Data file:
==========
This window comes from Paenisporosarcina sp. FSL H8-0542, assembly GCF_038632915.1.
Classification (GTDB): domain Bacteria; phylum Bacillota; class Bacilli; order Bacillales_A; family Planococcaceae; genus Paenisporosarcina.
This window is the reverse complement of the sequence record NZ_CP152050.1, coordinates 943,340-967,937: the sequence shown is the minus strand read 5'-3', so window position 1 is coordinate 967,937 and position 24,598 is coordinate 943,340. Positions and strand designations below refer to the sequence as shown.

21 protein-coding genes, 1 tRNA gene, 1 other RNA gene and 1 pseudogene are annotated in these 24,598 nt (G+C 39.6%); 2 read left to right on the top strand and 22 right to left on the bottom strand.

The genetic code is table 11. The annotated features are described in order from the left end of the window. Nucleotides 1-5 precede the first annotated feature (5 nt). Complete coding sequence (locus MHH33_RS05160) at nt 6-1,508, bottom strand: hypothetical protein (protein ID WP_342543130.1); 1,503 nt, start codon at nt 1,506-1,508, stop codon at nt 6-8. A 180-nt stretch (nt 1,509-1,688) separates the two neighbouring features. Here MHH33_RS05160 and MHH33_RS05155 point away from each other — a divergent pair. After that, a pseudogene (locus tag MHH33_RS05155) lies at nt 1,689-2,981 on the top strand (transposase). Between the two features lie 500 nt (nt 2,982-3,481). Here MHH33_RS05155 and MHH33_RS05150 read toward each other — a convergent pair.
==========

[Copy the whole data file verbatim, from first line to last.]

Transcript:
This window comes from Paenisporosarcina sp. FSL H8-0542, assembly GCF_038632915.1.
Classification (GTDB): domain Bacteria; phylum Bacillota; class Bacilli; order Bacillales_A; family Planococcaceae; genus Paenisporosarcina.
This window is the reverse complement of the sequence record NZ_CP152050.1, coordinates 943,340-967,937: the sequence shown is the minus strand read 5'-3', so window position 1 is coordinate 967,937 and position 24,598 is coordinate 943,340. Positions and strand designations below refer to the sequence as shown.

21 protein-coding genes, 1 tRNA gene, 1 other RNA gene and 1 pseudogene are annotated in these 24,598 nt (G+C 39.6%); 2 read left to right on the top strand and 22 right to left on the bottom strand.

The genetic code is table 11. The annotated features are described in order from the left end of the window. Nucleotides 1-5 precede the first annotated feature (5 nt). Complete coding sequence (locus MHH33_RS05160) at nt 6-1,508, bottom strand: hypothetical protein (protein ID WP_342543130.1); 1,503 nt, start codon at nt 1,506-1,508, stop codon at nt 6-8. A 180-nt stretch (nt 1,509-1,688) separates the two neighbouring features. Here MHH33_RS05160 and MHH33_RS05155 point away from each other — a divergent pair. After that, a pseudogene (locus tag MHH33_RS05155) lies at nt 1,689-2,981 on the top strand (transposase). Between the two features lie 500 nt (nt 2,982-3,481). Here MHH33_RS05155 and MHH33_RS05150 read toward each other — a convergent pair.